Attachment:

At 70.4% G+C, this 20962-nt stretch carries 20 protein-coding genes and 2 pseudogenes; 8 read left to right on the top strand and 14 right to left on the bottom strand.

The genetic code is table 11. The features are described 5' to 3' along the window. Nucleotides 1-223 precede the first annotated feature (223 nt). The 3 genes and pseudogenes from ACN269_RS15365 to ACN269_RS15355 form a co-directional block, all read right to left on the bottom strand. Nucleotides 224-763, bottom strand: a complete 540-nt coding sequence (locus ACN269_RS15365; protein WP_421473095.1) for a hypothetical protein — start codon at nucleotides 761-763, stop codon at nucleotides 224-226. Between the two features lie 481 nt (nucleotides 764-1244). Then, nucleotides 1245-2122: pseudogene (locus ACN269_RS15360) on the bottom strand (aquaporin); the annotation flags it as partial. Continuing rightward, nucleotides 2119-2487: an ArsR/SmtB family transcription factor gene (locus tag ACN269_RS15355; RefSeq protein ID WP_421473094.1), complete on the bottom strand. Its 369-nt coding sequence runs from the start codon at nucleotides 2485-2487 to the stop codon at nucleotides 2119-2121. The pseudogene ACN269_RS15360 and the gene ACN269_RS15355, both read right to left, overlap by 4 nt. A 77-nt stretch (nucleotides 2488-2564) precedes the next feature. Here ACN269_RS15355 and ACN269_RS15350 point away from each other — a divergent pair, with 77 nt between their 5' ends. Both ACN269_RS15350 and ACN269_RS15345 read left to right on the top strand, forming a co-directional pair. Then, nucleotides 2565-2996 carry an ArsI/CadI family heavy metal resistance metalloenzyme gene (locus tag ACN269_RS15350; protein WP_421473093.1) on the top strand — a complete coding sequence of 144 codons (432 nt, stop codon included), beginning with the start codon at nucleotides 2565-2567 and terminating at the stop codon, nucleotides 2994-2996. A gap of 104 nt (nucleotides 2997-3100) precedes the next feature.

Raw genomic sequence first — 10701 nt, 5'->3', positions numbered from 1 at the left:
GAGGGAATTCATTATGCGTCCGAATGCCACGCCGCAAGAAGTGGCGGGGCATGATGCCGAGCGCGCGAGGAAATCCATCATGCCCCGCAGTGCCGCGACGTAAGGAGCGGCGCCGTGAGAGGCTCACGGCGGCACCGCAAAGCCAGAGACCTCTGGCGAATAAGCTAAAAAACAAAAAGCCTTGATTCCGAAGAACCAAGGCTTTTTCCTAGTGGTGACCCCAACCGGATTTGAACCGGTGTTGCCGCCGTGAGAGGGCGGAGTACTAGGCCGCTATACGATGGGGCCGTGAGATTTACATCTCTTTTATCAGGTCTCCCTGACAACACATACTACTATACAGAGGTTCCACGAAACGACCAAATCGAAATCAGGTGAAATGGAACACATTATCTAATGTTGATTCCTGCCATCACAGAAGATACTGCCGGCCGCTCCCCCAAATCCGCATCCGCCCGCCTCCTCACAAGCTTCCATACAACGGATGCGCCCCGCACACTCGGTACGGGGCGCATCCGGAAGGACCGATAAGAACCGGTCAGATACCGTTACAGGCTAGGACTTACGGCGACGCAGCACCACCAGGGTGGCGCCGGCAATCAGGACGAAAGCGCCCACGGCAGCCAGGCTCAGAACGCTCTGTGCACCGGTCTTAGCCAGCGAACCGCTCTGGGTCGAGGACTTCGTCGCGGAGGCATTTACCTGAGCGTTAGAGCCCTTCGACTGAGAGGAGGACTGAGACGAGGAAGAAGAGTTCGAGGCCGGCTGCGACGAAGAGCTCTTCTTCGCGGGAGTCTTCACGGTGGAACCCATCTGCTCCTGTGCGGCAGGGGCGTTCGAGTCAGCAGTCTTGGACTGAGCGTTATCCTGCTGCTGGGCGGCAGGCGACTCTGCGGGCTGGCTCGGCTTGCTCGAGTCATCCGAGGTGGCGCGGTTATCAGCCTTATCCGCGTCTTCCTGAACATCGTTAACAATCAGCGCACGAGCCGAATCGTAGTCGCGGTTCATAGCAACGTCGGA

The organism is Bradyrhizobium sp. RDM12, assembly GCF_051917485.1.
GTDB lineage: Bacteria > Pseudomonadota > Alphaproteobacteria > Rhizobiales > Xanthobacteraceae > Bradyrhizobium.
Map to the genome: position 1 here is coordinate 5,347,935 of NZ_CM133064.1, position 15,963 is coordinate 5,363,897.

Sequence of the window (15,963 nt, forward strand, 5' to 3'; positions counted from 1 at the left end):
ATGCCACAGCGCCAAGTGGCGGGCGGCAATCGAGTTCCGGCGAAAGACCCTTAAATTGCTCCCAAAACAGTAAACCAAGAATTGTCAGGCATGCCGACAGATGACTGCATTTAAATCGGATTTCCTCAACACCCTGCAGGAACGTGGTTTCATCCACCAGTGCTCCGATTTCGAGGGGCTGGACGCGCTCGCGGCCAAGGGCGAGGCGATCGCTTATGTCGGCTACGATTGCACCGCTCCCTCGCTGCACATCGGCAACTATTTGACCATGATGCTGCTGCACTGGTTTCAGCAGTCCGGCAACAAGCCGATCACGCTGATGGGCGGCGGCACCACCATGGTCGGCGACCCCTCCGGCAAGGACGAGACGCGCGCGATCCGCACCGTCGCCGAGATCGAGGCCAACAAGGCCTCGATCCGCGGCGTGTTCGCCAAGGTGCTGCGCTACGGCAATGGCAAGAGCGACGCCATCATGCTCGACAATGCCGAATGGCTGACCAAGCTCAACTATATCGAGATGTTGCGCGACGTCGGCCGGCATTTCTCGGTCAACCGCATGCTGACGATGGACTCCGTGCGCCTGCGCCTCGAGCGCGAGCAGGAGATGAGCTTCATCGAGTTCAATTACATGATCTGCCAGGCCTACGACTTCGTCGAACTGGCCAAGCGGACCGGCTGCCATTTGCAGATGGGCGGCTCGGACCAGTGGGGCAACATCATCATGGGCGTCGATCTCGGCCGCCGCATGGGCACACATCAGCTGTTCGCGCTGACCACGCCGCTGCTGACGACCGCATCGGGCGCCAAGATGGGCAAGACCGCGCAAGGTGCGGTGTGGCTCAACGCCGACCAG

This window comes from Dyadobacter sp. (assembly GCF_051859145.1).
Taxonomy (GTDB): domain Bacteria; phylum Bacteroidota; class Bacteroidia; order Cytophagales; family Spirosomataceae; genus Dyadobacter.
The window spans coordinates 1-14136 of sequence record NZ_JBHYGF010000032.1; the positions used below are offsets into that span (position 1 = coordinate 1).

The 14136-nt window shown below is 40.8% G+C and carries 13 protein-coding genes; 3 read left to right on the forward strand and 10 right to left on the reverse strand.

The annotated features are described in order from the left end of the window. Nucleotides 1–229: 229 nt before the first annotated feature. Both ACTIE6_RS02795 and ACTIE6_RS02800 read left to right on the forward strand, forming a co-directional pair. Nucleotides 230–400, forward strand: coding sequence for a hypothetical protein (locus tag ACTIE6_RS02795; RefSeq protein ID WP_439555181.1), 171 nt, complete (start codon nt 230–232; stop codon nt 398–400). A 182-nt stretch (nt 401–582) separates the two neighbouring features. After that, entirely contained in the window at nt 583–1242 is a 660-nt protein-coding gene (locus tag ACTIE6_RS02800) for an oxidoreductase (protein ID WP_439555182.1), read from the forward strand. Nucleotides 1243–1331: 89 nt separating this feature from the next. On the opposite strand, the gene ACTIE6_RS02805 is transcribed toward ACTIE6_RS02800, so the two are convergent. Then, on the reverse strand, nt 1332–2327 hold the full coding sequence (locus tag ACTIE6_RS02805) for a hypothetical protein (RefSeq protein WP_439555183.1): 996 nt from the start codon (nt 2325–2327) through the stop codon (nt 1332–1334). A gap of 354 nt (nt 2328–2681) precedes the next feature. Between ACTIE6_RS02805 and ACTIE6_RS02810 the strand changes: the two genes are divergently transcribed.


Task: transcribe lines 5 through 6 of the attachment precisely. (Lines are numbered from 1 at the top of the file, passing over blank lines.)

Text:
The organism is Bradyrhizobium sp. RDM12, assembly GCF_051917485.1.
GTDB lineage: Bacteria > Pseudomonadota > Alphaproteobacteria > Rhizobiales > Xanthobacteraceae > Bradyrhizobium.